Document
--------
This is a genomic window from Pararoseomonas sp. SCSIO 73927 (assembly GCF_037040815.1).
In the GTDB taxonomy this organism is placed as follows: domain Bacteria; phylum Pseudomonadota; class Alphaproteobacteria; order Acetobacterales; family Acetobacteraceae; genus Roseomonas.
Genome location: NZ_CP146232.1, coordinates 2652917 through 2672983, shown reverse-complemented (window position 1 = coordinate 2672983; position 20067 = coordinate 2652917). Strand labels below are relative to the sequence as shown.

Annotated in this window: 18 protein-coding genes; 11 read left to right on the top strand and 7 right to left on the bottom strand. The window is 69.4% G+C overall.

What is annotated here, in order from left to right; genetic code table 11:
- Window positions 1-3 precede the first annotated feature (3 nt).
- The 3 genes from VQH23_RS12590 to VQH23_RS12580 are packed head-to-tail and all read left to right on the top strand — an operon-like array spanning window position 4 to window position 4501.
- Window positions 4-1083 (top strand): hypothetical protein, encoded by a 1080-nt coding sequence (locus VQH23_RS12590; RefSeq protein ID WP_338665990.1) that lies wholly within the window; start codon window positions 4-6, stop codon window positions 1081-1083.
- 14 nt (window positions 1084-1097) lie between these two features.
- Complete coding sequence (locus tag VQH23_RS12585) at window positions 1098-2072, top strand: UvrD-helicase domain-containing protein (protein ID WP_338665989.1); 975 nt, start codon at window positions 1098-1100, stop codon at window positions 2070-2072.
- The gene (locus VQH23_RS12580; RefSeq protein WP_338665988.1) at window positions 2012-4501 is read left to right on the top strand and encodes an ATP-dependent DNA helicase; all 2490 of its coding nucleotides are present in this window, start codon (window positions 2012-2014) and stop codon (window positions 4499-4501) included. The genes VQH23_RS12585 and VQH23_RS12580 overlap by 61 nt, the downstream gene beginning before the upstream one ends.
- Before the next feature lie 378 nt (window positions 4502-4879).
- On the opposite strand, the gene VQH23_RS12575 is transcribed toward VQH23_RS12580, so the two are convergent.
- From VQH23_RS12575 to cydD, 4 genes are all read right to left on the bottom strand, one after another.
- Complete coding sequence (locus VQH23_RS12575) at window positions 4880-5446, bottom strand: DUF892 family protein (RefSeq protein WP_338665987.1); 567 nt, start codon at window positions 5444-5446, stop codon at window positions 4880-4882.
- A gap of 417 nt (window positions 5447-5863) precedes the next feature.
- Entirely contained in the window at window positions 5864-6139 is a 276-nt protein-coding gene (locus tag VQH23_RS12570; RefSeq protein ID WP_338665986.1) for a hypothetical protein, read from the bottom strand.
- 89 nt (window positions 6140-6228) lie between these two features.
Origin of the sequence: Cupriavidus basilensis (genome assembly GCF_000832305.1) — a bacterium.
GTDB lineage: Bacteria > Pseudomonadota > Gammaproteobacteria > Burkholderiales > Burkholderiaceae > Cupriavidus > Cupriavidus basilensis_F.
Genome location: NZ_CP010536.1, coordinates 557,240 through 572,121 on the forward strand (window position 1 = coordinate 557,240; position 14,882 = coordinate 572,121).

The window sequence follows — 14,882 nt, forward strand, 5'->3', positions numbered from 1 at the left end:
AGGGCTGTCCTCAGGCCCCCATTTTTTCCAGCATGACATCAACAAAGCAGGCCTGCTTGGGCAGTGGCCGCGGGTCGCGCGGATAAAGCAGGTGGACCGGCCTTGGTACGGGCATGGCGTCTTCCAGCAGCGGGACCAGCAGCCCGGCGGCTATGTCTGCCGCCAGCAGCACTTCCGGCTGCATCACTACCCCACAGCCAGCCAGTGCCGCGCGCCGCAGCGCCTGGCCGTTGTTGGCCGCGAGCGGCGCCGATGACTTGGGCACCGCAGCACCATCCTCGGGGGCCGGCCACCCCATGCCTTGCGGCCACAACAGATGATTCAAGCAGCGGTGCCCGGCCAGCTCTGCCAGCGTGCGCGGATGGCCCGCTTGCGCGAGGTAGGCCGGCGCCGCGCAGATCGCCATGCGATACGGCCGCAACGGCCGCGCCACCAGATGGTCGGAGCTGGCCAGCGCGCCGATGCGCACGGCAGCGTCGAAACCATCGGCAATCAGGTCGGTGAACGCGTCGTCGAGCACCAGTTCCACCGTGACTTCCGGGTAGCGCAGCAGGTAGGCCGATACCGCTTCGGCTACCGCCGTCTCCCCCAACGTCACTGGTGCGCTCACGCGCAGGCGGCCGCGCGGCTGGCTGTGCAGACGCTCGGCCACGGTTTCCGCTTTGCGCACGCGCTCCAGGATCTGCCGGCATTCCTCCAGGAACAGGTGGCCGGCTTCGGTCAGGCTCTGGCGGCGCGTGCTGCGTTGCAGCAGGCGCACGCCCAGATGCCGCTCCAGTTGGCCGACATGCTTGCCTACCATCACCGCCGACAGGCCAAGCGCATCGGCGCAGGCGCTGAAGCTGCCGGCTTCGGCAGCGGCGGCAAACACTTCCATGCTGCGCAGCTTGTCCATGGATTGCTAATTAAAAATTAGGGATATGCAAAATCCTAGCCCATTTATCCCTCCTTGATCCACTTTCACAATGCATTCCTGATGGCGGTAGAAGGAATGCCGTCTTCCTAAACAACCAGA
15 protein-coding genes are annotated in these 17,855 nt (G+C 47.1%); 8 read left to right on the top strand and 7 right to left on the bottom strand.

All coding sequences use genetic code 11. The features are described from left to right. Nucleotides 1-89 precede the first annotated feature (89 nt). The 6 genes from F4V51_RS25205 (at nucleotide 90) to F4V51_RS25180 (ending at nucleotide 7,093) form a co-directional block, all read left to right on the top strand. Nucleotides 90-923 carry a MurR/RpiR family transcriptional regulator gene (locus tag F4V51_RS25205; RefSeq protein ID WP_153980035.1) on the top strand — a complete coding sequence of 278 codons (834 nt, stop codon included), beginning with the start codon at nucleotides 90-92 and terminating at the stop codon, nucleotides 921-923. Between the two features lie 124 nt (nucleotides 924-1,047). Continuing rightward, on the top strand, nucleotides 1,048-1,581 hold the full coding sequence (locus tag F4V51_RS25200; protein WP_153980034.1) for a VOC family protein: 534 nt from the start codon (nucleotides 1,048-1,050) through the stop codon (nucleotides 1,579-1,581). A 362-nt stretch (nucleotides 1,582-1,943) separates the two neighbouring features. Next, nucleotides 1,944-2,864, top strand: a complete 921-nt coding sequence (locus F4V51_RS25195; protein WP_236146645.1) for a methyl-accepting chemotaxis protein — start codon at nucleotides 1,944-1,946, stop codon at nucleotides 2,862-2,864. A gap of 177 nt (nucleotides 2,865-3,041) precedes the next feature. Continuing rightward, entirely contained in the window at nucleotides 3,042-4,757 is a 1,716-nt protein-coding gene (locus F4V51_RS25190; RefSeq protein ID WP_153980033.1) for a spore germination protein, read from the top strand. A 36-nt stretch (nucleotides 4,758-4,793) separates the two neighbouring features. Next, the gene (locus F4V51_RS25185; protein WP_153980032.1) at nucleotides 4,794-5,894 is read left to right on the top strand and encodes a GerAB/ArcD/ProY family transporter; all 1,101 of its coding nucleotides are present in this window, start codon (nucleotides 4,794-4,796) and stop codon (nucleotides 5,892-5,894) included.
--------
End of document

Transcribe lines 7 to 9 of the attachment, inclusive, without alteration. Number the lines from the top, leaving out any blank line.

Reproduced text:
- The 3 genes from VQH23_RS12590 to VQH23_RS12580 are packed head-to-tail and all read left to right on the top strand — an operon-like array spanning window position 4 to window position 4501.
- Window positions 4-1083 (top strand): hypothetical protein, encoded by a 1080-nt coding sequence (locus VQH23_RS12590; RefSeq protein ID WP_338665990.1) that lies wholly within the window; start codon window positions 4-6, stop codon window positions 1081-1083.
- 14 nt (window positions 1084-1097) lie between these two features.